There’s a new way to learn algebra 

SFUSD is emphasizing “conceptual understanding,” an approach that cares about the process more than answers.
  • SFUSD is emphasizing “conceptual understanding,” an approach that cares about the process more than answers.
Forget how you were taught algebra. Now, let me introduce you to a much, much better way to learn it.

But first, a word from Stanford professor Jo Boaler: “Math is not about speed, memorization or learning lots of rules. There is no such thing as ‘math people’ and ‘nonmath people.’”

Taking time to understand the concept

Here at the San Francisco Unified School District, we are taking the pressure off kids to memorize equations and rules quickly without understanding why the rules work. Instead, we are giving students the time to understand and apply the concepts as well as learn the rules.

You wouldn’t ask a builder to put on the roof before completing the foundation, right?

And to make sure they really know, students must describe how they understand it. Then they turn to their classmates to learn how others understand it.

But they don’t just say, “Here’s how I did it, now it’s your turn,” and continue to learn mathematical thinking from each other.

To make sure they really really get it, they show everyone how the math concept works in real life.

This is what we call “conceptual understanding.”

Improving upon how we teach algebra

So, to follow this better way of teaching math, our courses have changed, too.

Our eighth-grade math course contains all of the content from the first semester of the traditional Algebra 1 course (proportional relationships, linear functions, systems of equations, etc.) and is combined with concepts from geometry and statistics courses. Our Algebra 1 course includes the second semester of the former Algebra 1 course (quadratic equations, polynomials, etc.) as well as content not previously taught in high school math, such as mathematical modeling and categorical data analysis.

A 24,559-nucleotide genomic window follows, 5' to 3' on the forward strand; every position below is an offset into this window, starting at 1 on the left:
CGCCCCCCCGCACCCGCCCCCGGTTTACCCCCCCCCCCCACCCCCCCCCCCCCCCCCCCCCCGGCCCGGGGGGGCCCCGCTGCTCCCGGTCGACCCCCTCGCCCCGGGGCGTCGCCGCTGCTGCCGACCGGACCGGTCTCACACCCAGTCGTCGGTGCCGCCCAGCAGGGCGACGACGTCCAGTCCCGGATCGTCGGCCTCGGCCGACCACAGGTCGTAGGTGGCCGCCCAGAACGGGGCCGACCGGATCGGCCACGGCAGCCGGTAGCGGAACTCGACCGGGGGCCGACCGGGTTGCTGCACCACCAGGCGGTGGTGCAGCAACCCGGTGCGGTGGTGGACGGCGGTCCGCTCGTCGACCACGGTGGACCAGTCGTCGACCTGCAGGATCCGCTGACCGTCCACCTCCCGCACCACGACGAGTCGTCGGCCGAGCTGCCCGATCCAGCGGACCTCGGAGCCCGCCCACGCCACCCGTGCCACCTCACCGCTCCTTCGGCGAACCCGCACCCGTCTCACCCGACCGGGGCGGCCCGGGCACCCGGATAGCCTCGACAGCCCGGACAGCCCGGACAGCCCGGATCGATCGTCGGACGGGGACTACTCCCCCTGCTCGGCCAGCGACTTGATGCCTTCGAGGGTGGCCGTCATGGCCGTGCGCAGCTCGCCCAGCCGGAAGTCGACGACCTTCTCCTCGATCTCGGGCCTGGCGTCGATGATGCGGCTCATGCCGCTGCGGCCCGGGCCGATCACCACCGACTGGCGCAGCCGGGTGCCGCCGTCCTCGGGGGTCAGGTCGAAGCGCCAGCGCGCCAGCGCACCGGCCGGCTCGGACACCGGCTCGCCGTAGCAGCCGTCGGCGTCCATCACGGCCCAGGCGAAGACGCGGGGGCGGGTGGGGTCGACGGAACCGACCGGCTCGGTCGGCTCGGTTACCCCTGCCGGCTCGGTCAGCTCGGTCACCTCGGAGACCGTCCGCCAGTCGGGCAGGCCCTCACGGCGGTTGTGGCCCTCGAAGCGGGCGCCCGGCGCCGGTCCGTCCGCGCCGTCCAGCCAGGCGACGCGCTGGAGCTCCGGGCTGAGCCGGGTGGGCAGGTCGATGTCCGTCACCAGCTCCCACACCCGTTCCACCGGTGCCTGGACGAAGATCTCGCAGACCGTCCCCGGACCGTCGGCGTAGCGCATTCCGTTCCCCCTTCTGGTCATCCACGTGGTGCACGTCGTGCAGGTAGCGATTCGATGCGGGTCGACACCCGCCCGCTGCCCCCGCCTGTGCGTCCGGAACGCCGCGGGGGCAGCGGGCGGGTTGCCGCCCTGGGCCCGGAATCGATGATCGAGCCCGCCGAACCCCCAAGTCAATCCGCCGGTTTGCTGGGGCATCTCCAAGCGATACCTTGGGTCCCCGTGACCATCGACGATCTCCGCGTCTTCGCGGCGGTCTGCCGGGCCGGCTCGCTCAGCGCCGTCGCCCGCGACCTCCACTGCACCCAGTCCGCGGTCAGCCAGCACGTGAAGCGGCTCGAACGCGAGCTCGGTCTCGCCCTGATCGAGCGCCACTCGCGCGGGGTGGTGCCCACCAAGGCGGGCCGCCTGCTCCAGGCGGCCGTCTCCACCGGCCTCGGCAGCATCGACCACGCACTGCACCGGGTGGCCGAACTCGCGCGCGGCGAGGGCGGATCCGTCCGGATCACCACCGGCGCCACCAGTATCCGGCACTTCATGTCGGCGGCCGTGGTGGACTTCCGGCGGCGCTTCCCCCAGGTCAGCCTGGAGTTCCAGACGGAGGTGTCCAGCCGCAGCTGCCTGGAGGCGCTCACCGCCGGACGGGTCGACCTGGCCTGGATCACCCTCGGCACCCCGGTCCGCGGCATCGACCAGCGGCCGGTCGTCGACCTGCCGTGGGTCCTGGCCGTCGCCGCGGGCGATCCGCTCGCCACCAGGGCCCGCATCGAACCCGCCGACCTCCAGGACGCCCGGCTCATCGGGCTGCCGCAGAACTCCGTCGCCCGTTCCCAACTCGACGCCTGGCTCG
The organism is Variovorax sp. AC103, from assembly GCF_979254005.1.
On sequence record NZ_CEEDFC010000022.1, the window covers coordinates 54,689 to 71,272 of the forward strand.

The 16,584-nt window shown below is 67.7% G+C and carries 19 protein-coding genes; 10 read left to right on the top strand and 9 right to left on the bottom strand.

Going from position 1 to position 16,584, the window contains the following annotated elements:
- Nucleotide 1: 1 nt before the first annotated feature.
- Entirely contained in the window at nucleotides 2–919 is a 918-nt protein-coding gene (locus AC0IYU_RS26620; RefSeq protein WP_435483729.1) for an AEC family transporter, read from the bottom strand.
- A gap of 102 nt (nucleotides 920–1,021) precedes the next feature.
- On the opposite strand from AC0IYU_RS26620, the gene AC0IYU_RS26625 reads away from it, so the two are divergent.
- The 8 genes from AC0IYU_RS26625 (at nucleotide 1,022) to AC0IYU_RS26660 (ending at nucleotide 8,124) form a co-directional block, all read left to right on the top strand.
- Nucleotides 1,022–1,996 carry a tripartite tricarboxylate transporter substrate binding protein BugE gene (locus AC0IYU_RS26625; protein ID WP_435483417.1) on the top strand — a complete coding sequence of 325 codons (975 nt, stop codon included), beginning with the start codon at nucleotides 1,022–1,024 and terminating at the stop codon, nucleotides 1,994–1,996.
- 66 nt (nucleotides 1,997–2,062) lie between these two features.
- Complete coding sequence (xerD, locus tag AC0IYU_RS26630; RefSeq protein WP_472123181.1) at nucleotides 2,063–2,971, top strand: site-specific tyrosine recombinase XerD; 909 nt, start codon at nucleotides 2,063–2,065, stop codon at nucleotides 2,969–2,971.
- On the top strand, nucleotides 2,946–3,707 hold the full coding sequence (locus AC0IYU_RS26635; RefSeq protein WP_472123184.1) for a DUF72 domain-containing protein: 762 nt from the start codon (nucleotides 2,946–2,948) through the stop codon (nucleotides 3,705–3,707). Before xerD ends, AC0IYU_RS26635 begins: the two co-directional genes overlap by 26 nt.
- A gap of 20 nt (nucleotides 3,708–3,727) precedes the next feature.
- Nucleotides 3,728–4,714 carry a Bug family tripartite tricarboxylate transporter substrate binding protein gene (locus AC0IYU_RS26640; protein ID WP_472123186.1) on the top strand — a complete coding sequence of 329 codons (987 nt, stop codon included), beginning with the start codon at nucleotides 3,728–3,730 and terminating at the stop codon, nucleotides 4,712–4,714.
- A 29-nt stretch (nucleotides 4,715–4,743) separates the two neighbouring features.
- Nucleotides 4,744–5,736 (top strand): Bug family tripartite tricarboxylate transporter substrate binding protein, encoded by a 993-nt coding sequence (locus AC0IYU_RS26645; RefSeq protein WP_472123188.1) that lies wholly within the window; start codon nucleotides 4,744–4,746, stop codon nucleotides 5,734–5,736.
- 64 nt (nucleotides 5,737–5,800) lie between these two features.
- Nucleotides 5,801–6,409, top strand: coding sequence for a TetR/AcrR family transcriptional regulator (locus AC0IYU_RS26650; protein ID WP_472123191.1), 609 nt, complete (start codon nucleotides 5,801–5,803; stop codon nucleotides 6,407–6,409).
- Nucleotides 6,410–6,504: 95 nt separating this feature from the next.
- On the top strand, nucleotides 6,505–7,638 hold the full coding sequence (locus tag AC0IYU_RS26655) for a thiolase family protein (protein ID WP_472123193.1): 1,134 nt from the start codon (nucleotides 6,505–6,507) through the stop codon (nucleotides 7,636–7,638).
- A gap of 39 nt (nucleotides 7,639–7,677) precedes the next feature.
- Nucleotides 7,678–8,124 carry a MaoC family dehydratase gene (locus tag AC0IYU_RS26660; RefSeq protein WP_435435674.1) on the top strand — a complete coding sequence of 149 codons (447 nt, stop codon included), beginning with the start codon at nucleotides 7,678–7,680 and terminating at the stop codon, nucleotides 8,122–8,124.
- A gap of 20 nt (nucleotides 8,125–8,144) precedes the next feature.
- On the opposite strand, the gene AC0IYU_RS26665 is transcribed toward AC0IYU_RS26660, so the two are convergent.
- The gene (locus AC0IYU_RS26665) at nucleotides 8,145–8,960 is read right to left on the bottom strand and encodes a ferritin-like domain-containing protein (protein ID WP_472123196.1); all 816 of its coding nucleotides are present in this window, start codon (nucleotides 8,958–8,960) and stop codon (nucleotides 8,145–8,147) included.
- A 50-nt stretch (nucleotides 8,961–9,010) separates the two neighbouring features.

How does this affect getting into college?

With the SFUSD’s new course sequence, our students will be better-equipped for college-level math, and all students who wish to take Advanced Placement math in high school, will have the opportunity to do so. By taking the more rigorous algebra course in ninth grade, geometry in 10th grade and Algebra 2 or precalculus in 11th grade, students can take Advanced Placement calculus in their senior year.

If a student wishes to progress faster and take AP calculus in 11th grade, they may double-up by taking geometry simultaneously with an algebra course during their ninth- or 10th-grade years. We’ve been accommodating students this way for years.

It’s time for a change

This change is crucial for our students. Students must learn to apply algebraic concepts and skills to real world situations for the 21st century.

To be honest, other school districts considered taking the same approach as the SFUSD, but told us they found it too hard to change. But we are a city of firsts.

Our San Francisco public schools are not afraid to take the lead to make education better for its students — and create a highly skilled workforce for this city in the decades to come.
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